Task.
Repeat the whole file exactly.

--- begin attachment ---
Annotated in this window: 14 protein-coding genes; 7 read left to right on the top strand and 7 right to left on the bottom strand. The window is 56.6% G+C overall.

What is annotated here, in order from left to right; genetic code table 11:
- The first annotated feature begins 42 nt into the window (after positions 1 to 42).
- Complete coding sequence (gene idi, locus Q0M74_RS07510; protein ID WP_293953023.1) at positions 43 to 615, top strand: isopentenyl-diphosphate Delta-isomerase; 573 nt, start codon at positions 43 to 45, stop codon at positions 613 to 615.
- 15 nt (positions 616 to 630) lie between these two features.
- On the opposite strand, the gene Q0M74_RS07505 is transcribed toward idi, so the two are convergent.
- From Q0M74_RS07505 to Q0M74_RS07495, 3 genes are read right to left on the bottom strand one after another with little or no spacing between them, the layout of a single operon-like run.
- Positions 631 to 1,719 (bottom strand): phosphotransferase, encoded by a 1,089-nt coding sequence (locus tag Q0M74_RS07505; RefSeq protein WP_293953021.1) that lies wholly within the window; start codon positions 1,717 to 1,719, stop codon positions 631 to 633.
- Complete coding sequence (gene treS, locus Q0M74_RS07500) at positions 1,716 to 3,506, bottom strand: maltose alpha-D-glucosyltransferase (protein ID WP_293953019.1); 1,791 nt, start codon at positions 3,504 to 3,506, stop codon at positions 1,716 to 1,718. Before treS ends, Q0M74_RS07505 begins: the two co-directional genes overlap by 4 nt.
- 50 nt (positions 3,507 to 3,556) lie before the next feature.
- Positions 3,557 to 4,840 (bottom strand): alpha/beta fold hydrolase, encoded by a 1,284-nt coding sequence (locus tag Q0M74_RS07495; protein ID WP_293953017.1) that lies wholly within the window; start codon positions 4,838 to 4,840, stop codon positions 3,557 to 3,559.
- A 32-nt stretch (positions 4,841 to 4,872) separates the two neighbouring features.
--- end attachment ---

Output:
Annotated in this window: 14 protein-coding genes; 7 read left to right on the top strand and 7 right to left on the bottom strand. The window is 56.6% G+C overall.

What is annotated here, in order from left to right; genetic code table 11:
- The first annotated feature begins 42 nt into the window (after positions 1 to 42).
- Complete coding sequence (gene idi, locus Q0M74_RS07510; protein ID WP_293953023.1) at positions 43 to 615, top strand: isopentenyl-diphosphate Delta-isomerase; 573 nt, start codon at positions 43 to 45, stop codon at positions 613 to 615.
- 15 nt (positions 616 to 630) lie between these two features.
- On the opposite strand, the gene Q0M74_RS07505 is transcribed toward idi, so the two are convergent.
- From Q0M74_RS07505 to Q0M74_RS07495, 3 genes are read right to left on the bottom strand one after another with little or no spacing between them, the layout of a single operon-like run.
- Positions 631 to 1,719 (bottom strand): phosphotransferase, encoded by a 1,089-nt coding sequence (locus tag Q0M74_RS07505; RefSeq protein WP_293953021.1) that lies wholly within the window; start codon positions 1,717 to 1,719, stop codon positions 631 to 633.
- Complete coding sequence (gene treS, locus Q0M74_RS07500) at positions 1,716 to 3,506, bottom strand: maltose alpha-D-glucosyltransferase (protein ID WP_293953019.1); 1,791 nt, start codon at positions 3,504 to 3,506, stop codon at positions 1,716 to 1,718. Before treS ends, Q0M74_RS07505 begins: the two co-directional genes overlap by 4 nt.
- 50 nt (positions 3,507 to 3,556) lie before the next feature.
- Positions 3,557 to 4,840 (bottom strand): alpha/beta fold hydrolase, encoded by a 1,284-nt coding sequence (locus tag Q0M74_RS07495; protein ID WP_293953017.1) that lies wholly within the window; start codon positions 4,838 to 4,840, stop codon positions 3,557 to 3,559.
- A 32-nt stretch (positions 4,841 to 4,872) separates the two neighbouring features.